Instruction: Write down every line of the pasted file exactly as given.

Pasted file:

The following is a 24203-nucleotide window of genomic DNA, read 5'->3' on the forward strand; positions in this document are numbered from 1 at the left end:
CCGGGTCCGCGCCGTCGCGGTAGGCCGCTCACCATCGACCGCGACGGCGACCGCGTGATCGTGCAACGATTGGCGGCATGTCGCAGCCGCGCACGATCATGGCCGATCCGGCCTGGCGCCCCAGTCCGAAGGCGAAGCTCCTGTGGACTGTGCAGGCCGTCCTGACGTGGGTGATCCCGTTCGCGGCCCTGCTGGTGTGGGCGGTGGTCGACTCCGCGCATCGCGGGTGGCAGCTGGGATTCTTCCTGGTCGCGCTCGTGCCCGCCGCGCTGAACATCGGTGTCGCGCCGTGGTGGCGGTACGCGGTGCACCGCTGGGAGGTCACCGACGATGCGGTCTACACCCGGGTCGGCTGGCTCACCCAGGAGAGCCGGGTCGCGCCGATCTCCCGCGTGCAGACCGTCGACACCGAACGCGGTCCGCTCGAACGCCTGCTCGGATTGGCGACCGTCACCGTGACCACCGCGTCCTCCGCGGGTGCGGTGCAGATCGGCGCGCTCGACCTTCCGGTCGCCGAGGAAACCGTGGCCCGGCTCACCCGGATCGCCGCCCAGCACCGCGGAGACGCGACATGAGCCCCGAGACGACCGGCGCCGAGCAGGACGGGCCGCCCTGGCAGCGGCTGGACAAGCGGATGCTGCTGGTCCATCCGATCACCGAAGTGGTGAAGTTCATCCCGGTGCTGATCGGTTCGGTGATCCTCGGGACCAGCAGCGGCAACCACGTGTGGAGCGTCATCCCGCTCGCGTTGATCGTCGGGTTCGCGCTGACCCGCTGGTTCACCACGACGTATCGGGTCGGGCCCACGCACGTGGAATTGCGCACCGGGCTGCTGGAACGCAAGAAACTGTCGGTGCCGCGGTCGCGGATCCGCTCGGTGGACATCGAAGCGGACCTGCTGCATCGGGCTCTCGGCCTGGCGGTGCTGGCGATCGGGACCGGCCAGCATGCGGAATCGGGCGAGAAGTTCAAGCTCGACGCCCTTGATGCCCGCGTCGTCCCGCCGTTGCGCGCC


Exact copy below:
The following is a 24203-nucleotide window of genomic DNA, read 5'->3' on the forward strand; positions in this document are numbered from 1 at the left end:
CCGGGTCCGCGCCGTCGCGGTAGGCCGCTCACCATCGACCGCGACGGCGACCGCGTGATCGTGCAACGATTGGCGGCATGTCGCAGCCGCGCACGATCATGGCCGATCCGGCCTGGCGCCCCAGTCCGAAGGCGAAGCTCCTGTGGACTGTGCAGGCCGTCCTGACGTGGGTGATCCCGTTCGCGGCCCTGCTGGTGTGGGCGGTGGTCGACTCCGCGCATCGCGGGTGGCAGCTGGGATTCTTCCTGGTCGCGCTCGTGCCCGCCGCGCTGAACATCGGTGTCGCGCCGTGGTGGCGGTACGCGGTGCACCGCTGGGAGGTCACCGACGATGCGGTCTACACCCGGGTCGGCTGGCTCACCCAGGAGAGCCGGGTCGCGCCGATCTCCCGCGTGCAGACCGTCGACACCGAACGCGGTCCGCTCGAACGCCTGCTCGGATTGGCGACCGTCACCGTGACCACCGCGTCCTCCGCGGGTGCGGTGCAGATCGGCGCGCTCGACCTTCCGGTCGCCGAGGAAACCGTGGCCCGGCTCACCCGGATCGCCGCCCAGCACCGCGGAGACGCGACATGAGCCCCGAGACGACCGGCGCCGAGCAGGACGGGCCGCCCTGGCAGCGGCTGGACAAGCGGATGCTGCTGGTCCATCCGATCACCGAAGTGGTGAAGTTCATCCCGGTGCTGATCGGTTCGGTGATCCTCGGGACCAGCAGCGGCAACCACGTGTGGAGCGTCATCCCGCTCGCGTTGATCGTCGGGTTCGCGCTGACCCGCTGGTTCACCACGACGTATCGGGTCGGGCCCACGCACGTGGAATTGCGCACCGGGCTGCTGGAACGCAAGAAACTGTCGGTGCCGCGGTCGCGGATCCGCTCGGTGGACATCGAAGCGGACCTGCTGCATCGGGCTCTCGGCCTGGCGGTGCTGGCGATCGGGACCGGCCAGCATGCGGAATCGGGCGAGAAGTTCAAGCTCGACGCCCTTGATGCCCGCGTCGTCCCGCCGTTGCGCGCC